A Towering Personality

In this, the erstwhile City of Palaces, one such edifice, truly singular, stands out not only because of its pedigree, shape, and skyline, but because of its title: Tagore Castle.

Spotting the Styles in the city is an ever-popular feature for enthusiasts, and in this case, the material is especially intriguing. The conventions of the characteristic Calcuttan palace/bari/rajbari are well-known. Neo-classic ideas, wholly transformed by Bengal, usually with a courtyard, and plenty of columns, wherever they can be applied. Corinthian variations being the preferred capital style, with Tuscan sufficing for secondary pillars. (Ionic is best left to educational or ecclesiastical edifices, and Doric for heavy-duty jobs, such as the Mint).

From its very first impression, Tagore Castle cuts quite a figure, and it defies categorization. Its high-rise profile displays several Gothic touches, but that’s about the extent of it. Such accents were more plentiful in the Castle’s heyday, with an effect that was more Gothick (that is, Gothic-ish) than the real thing. Still, Dutch gables, brackets straight out of Fatehpur Sikri, and fortress-like frostings make this one-of-a-kind pile a superb example of the Calcuttan Composite style (a branding that will have to do for now…).Today it appears a sort of patch-job, with the main mass serving as host to a plethora of hangers-on.

It was not always so, of course. In the post-Company Raj, when Calcutta became a pukka capital, and thus, the place to be, major building schemes ensued, and the old-money families were quick to join in.

The House of Tagore has many branches and mansions, and this one, near the family hearth of Jorasanko, was built in the 1860s by (Maharaja Sir) Jotindro Mohan Tagore, land-owner and distinguished public figure. His heir, (Maharaja Sir) Prodyot Kumar Tagore, carried on the grand tradition. As an indicator of his station in the city’s upper society, his address is listed in a 1937 directory simply as: ‘Tagore Castle, Calcutta’. Also noted, his recreations: music, photography, and motoring. His own son, also resident there, merits mention as ‘heir-apparent of Tagore Raj’.

More analysis, facts, and history could follow, but it’s high time for a walkabout. Dramatic appeal instantly takes over. Like many of the places I’m revisiting, the intervals since the last perusal can vary widely. Happily, the basic makeup of the Castle really hasn’t changed in many a year. This is a neighbourhood of rich heritage sites, many on a small scale, but the Castle happens to be a towering testimony to the power of the zamindar class, who plainly made their statements via town houses of grandeur. The street at hand, named after Pathuriaghat on the Hooghly, used to be the only one paved hereabouts, with ballast stone from ships that called at said ghat.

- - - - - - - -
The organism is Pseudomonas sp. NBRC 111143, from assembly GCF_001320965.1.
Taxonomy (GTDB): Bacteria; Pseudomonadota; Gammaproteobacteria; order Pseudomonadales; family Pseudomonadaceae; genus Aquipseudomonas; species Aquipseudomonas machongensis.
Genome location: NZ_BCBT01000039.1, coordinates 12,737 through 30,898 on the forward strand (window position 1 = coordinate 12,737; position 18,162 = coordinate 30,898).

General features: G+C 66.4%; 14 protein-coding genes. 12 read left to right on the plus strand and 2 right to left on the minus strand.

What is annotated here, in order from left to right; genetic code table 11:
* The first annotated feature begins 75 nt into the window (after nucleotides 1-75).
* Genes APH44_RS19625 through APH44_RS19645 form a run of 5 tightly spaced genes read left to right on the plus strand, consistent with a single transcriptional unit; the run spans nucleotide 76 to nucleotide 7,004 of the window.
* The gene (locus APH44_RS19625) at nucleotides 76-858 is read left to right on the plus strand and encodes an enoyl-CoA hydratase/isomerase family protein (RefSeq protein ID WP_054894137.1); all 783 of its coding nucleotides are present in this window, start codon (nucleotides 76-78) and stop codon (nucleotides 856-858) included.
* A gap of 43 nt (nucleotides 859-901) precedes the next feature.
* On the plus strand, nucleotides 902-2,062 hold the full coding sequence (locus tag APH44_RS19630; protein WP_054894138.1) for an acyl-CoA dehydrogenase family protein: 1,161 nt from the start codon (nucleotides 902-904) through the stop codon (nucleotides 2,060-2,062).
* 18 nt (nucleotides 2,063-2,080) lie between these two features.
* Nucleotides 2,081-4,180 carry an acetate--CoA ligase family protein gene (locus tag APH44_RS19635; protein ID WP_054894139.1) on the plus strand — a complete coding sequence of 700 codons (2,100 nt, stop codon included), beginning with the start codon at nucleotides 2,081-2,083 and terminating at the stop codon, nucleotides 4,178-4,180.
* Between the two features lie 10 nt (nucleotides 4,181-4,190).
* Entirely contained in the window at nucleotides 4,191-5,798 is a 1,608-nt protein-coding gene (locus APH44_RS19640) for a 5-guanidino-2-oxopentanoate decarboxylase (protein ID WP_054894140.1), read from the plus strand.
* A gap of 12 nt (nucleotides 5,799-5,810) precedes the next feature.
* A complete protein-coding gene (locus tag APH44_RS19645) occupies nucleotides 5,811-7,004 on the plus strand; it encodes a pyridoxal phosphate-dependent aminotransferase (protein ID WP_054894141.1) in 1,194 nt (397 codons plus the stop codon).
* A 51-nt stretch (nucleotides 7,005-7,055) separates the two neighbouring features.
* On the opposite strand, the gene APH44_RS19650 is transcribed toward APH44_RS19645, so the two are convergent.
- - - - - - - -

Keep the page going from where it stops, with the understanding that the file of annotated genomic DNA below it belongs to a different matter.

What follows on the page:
Across the way, atop a more conventional palace – of the Mullick family I think – a statue of a muse bearing a cornucopia keeps watch over the higher elevations of the Castle. And way up there, the stucco work is quite fine, with the look of sandstone. It is holding up well, though occult brickwork is showing more than it used to.

For a private residence to provide the public service of a clock tower to its neighbours is a benevolent gesture, and the Castle’s tower provided at least two separate mechanisms (the third face, now bricked-up, seems only a louvered vent), and though fine templates of Roman numerals remain, the clockworks are long vanished.

The entrance is arched and relatively modest. As if imported from an old aquarium, the turquoise gloom surrounds, then dissipates, and the art of the interior stands revealed. A soulful and stylish staircase is the only route to choose. Ascending, the scene takes on the more folksy feel of a faded boarding house.

A cheery schoolgirl gallops down the stairs with a ‘Yup, I live here!’ confidence. Indeed, my understanding has been, somewhere around here, a girls’ school occupies the few nooks not subdivided into flats.

Further up, it’s obviously residential, and I tread respectfully. Gaining a roof of sorts, a genuine original turret stands, with a bit of Castle Dangerous verve. It sensibly houses a water tank, proving that even tertiary bits of heritage can be repurposed and still admired for their artistry.

Sensing my wide-eyed delight with the surroundings, a lady emerges from an add-on dwelling, quite natty and comfy, and engages me in a pleasant chat. She can well understand my appreciation of ‘the old buildings’, and is pleased to enhance my visit with an invitation to view a fine prospect from the adjacent terrace. There is the Barabazar matrix before me. To the southwest, Howrah Bridge, preparing for sundown. To the left and upwards, the romantic tower’s west face – weather-beaten, but with integrity intact – its mood more wistful than melancholy. A relic of true heritage, worthy of the name Tagore.

Stay curious, have fun, and be sure to come when Calcutta calls!

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